Restructuring risk management to achieve an integrated approach requires organizations to revisit their risk modeling methodologies. Being prepared for regulatory changes requires banks and other institutions to implement their quantitative modeling in line with the expectations of the regulators. The shortage of in-house talent in quantitative modeling and analytics at banks and other financial institutions is forcing them to look outside. Offshore resources certainly do not provide advisory services on regulatory expectations. An offshoring platform, however, could be leveraged to provide the necessary bandwidth in the implementation of quantitative modeling and analytics. As shown in Figure 2, research conducted by Copal Amba shows that offshoring destinations such as India offer high-level scalability for sourcing quantitative analytics talent in financial services.3 From a risk management implementation standpoint, offshore resources can be used for risk-model development and model validation. Furthermore, the talent mix required for various phases of implementation and aspects of dynamic regulatory changes is drastically different. A KPO platform offers the flexibility to recalibrate the talent mix with evolving needs.
Figure 2. Estimated number of QA professionals per 1000 QA professionals in the US
Source: Copal Amba, January 2014
Challenge three: data cleaning and aggregation
Aggregating risk data across the organization is a pre-requisite for integrated risk management. Database silos and data duplication are not uncommon when aggregating risk data. Nicolas Kunghehian (2013) points out that the devil is in the details – data cleaning and risk data aggregation can be extremely costly.4 There are synergies in centralizing this activity and creating an industrialized process for risk data cleaning and aggregation through a KPO platform. Data management is an essential yet non-core component of risk management. Hence, offshoring non-core data quality support activities frees up the bandwidth of the onshore team to pursue other, more critical business opportunities.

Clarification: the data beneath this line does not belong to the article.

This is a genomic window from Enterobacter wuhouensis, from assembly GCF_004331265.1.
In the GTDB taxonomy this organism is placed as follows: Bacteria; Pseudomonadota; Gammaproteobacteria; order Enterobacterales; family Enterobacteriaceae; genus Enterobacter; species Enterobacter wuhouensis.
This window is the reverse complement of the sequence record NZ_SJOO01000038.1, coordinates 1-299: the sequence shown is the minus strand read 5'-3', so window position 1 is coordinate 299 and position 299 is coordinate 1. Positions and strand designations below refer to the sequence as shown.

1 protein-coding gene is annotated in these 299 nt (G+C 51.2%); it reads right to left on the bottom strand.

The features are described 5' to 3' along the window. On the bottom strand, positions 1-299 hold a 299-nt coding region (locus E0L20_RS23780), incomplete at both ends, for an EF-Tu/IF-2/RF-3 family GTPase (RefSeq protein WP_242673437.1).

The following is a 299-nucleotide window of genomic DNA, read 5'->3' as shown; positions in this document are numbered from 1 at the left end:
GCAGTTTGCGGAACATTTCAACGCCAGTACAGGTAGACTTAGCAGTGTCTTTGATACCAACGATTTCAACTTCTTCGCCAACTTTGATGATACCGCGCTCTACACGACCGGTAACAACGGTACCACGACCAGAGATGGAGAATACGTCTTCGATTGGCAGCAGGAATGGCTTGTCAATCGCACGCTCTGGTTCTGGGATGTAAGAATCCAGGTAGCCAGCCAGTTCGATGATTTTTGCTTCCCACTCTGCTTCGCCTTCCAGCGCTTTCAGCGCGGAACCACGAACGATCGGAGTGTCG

Challenge four: technology integration and customization
Leveraging offshoring support for technology using an ITO vendor is a well-accepted practice. While enterprise IT is typically outsourced to an ITO vendor, specialist KPO providers better address department-level domain-centric technology needs. Risk technology comes under the latter category. Using an ITO vendor in this case is likely to increase the burden of oversight on the onshore analysts. The risk technology teams at KPO providers are better suited for the integration of legacy systems and off-the-shelf risk solutions tools, and for the implementation of last-mile customizations.
Challenge five: change management for integration across business units
A top-down mandate and commitment from the CEO and board of directors are necessary to successfully implement integrated risk management. With senior management support in place, a KPO facilitates the change management process in many ways. One of the byproducts of the KPO white boarding and transition exercise is the codification of current processes and data flows. Understanding the existing data flows and interdependencies is an essential step toward implementing change. The offshoring transition managers are experienced in codifying this through detailed process documentation. Second, an integrated approach to risk management places additional demands, such as the need for new statistical data, on business units. The business units will be more inclined to cooperate with the overall initiative if offshore resources are deployed to work with these units, reducing the burden on their own onshore resources. Finally, from experience, the presence of a neutral KPO provider also eases the cultural acceptance for centralization and standardization initiatives.
Considering the pipeline of regulatory changes over the next five years, an integrated risk management approach is likely to be more cost efficient over the long run. Nevertheless, it is still an expensive affair. A study conducted by the Everest Group estimates that the cost savings from offshoring research and analytics is typically anywhere between 30% and 60%.
Setting up the KPO engagement model for integrated risk management